5 keys to taking feedback like a badass

Gandalf and Saruman

No one likes to work with someone who refuses to take feedback. We’ve all worked with people like that—someone who’s determined that he/she is right and that others are wrong and that the work produced is without flaw or need of improvement at all, whatsoever. Period.

It’s not easy.

There was a period of two years during which I worked with two graphic designers who are absolute opposites when it comes to handling critique of their work.

Note: When I refer to these creative colleagues, I’m obviously not going to use their real names. So I’ll call them Gandalf and Saruman. Personal preference.

Watching them showed me their distinct approaches—and how to be better at taking feedback myself.

State a willingness to listen.

At the end of every presentation, Gandalf closes with “we look forward to your feedback.” People leave smiling and thinking about the work. At the end of one particular first round presentation, I heard Saruman close with “keep your feedback to a minimum.” The air in the room grew cold, and people left thinking he’s a diva.

Most people who review your work know they’re supposed to provide feedback. What they may not know is how it’s going to be received; it can be scary to speak up or point something out or share an idea.

But it can put them at ease if you verbally welcome it.

Give rationale for your decisions.

Gandalf the Grey
Yes, I can tell you why I smote that headline.

When Gandalf is asked why he did something, he simply explains how his work solves the problem. Saruman often says “because” and then goes off on an I’m-a-mysterious-creative-you-can’t-possibly-understand tangent that often involves a lot of twenty-dollar words.

It can be easy for us to ‘just know’ why a phrase or the way a piece is organized works and why something else wouldn’t. Wouldn’t it be nice if people just took our word for it?

Of course it would, but it’s part of their job to ask you about why you’ve done what you’ve done. And it’s part of your job to ‘sell’ it. Think about your work, about why you did what you did. Know your style standards. Know your stuff.

Trust your work, your process and your skills.

Ask “why?”

Gandalf somehow knows when to ask “why?” when feedback doesn’t make sense. Saruman automatically assumes the feedback is stupid and once he walks away, often refuses to do it. Not cool.

When someone asks us to change something or says that something isn’t working, ask “why?” Get clarification. Dig deeper. Find out what they’re reacting to because it may not be what you think. It can give you a different take on the problem, how to see it from a different perspective. It also shows that you’re willing to listen.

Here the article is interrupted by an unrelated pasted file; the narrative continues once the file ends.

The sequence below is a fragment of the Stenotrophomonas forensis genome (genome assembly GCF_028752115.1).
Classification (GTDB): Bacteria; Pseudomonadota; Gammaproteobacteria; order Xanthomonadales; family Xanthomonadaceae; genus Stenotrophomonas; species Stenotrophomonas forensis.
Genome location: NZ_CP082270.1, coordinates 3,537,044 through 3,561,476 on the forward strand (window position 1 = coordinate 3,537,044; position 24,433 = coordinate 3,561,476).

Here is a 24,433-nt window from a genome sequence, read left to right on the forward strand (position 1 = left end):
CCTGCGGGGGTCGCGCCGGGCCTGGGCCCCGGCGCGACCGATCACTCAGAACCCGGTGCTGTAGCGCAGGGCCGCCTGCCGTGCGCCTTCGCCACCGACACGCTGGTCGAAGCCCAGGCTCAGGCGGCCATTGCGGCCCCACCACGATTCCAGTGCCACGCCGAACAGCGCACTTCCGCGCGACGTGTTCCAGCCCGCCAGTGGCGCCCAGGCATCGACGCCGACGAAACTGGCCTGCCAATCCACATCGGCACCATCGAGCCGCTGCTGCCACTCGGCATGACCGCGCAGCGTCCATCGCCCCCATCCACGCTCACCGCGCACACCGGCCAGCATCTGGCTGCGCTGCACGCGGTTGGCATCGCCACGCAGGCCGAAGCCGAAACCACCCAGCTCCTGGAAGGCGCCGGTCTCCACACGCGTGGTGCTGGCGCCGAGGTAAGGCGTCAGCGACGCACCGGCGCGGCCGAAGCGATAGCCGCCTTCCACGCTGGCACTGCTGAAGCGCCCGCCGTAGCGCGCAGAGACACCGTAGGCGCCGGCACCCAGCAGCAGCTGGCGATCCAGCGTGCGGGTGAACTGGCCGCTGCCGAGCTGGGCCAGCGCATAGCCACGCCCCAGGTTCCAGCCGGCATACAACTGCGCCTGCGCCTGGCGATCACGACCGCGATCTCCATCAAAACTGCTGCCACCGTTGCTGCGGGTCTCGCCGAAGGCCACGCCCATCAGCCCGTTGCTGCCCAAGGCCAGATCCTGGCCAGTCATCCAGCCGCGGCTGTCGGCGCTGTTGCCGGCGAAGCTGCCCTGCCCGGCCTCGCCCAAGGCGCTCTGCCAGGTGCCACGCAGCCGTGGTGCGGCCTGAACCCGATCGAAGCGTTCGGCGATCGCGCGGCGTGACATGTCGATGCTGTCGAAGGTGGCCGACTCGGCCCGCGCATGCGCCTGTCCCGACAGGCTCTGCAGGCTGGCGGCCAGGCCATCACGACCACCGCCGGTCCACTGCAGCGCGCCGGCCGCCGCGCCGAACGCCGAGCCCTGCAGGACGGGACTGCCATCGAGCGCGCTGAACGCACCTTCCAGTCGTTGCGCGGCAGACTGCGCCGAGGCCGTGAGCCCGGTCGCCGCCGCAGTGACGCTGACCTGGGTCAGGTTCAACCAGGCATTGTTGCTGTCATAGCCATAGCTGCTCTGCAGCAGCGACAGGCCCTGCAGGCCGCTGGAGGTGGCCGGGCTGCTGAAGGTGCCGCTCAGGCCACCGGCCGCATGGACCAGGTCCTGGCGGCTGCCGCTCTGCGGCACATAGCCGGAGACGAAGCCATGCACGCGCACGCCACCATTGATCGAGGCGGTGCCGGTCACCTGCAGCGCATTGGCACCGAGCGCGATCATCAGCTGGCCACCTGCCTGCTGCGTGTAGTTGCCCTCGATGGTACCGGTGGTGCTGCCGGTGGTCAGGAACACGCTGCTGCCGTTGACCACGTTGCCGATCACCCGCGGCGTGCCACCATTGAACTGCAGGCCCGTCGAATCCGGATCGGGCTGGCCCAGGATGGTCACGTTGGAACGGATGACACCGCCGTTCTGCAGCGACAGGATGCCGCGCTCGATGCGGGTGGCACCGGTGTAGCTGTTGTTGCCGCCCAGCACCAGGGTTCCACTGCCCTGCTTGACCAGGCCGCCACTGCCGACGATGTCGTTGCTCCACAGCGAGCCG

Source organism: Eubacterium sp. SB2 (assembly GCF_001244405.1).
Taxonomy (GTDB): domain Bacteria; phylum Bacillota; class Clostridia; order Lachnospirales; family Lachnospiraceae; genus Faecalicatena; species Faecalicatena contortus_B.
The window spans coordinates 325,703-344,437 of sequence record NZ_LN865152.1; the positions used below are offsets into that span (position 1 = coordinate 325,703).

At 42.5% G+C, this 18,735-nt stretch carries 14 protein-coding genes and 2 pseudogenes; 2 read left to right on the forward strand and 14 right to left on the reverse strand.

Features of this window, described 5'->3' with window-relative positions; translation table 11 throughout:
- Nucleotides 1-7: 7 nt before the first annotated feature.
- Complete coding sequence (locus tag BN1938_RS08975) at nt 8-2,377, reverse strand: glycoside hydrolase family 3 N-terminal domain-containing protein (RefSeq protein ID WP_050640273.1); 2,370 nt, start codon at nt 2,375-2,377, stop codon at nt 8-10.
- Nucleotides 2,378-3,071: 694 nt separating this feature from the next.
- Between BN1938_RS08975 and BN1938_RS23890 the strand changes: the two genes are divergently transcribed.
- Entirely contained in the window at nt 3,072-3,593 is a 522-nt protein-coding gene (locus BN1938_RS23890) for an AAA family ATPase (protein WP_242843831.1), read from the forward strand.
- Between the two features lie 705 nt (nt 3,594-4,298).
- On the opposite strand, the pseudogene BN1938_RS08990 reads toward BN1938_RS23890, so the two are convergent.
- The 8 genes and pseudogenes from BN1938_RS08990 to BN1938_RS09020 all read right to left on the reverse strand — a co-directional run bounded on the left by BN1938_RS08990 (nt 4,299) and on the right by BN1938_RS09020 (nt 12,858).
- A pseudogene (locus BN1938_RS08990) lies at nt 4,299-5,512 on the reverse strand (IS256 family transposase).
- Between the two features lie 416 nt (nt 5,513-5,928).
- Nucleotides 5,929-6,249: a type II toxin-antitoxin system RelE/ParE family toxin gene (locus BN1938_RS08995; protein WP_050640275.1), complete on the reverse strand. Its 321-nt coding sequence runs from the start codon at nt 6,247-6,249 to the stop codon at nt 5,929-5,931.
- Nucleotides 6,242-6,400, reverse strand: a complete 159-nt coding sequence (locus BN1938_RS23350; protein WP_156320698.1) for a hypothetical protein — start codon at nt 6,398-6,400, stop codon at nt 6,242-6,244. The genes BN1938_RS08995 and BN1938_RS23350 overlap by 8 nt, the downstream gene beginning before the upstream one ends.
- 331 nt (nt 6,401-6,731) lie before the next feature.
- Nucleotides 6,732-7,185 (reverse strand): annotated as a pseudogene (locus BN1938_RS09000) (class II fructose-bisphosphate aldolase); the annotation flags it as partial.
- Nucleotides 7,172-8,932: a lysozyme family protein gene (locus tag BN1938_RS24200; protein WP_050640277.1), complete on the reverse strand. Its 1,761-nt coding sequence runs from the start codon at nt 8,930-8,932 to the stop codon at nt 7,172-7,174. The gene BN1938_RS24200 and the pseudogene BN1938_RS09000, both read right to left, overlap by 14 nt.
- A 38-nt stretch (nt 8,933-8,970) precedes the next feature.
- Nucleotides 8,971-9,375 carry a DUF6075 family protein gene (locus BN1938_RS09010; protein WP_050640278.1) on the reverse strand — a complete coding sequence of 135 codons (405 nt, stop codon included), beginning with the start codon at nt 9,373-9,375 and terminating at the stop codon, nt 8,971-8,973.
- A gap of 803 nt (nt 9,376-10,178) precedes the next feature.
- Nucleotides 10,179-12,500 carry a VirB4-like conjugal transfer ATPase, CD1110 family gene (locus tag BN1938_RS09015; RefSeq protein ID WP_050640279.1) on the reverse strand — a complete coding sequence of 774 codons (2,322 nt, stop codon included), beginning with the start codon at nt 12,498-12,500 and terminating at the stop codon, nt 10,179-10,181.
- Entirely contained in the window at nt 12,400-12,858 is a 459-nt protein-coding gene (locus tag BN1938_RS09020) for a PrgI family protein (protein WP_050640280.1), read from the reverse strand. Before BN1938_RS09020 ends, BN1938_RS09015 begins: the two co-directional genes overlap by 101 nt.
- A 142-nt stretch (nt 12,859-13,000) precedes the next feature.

Be mindful of your face.

It wasn't me. It was the software.
You want me to change what?

Gandalf is grace under fire. I’ve worked with him for five years. Not once have I ever heard him whine about anything—and he has kids. On the other hand, I’ve seen Saruman twist and squirm and roll his eyes in front of a project’s stakeholders. It’s rude and disrespectful.

It’s also easy to do.

My Annoyed Face and my Thinking Face are the Same Face. When I’m listening to someone, I sometimes raise my eyebrows which look like I’m either confused or I’m thinking “Nuts to you, jerkface.” Even my husband sometimes asks if I’m annoyed or thinking.

Be mindful of your face.

Own your mistakes.

Especially when they’re called out in front of other people.

Gandolf never blames the software or throws a colleague under the bus. When he makes a mistake, he owns it and fixes it. And he acts likes it’s no big deal (because it usually isn’t). Saruman’s go-to phrase is “I’ll have to check the copy doc,” thus deflecting the mistake to the writer instead of owning his very-human mistake.

Owning your mistakes builds trust whereas passing the buck and deflecting destroys it.

That said, if someone calls out a typo that isn’t actually a typo, I’m all for respectfully standing your ground and offering rationale.

(I’m a little sad that I’ve seen this often enough to make it a point in this post.)

It sounds simple,
but it takes work.

And once in a while, you’ll have to check yourself. I do, especially when I work with new partners and have to build the trust between us. But as a copywriter or other type of professional writer, your ability to deal with feedback is essential to building the professional relationships that help you stay employed and respected.

There are two faces of handling feedback: taking it and giving it. In an upcoming post, I’ll go into some lessons I’ve learned for giving it.

Now, over to you…

I’d love to hear from you. How do you maintain your cool in the face of feedback? Especially when you disagree with that feedback?

Note: This is an updated version of a post that ran previously.


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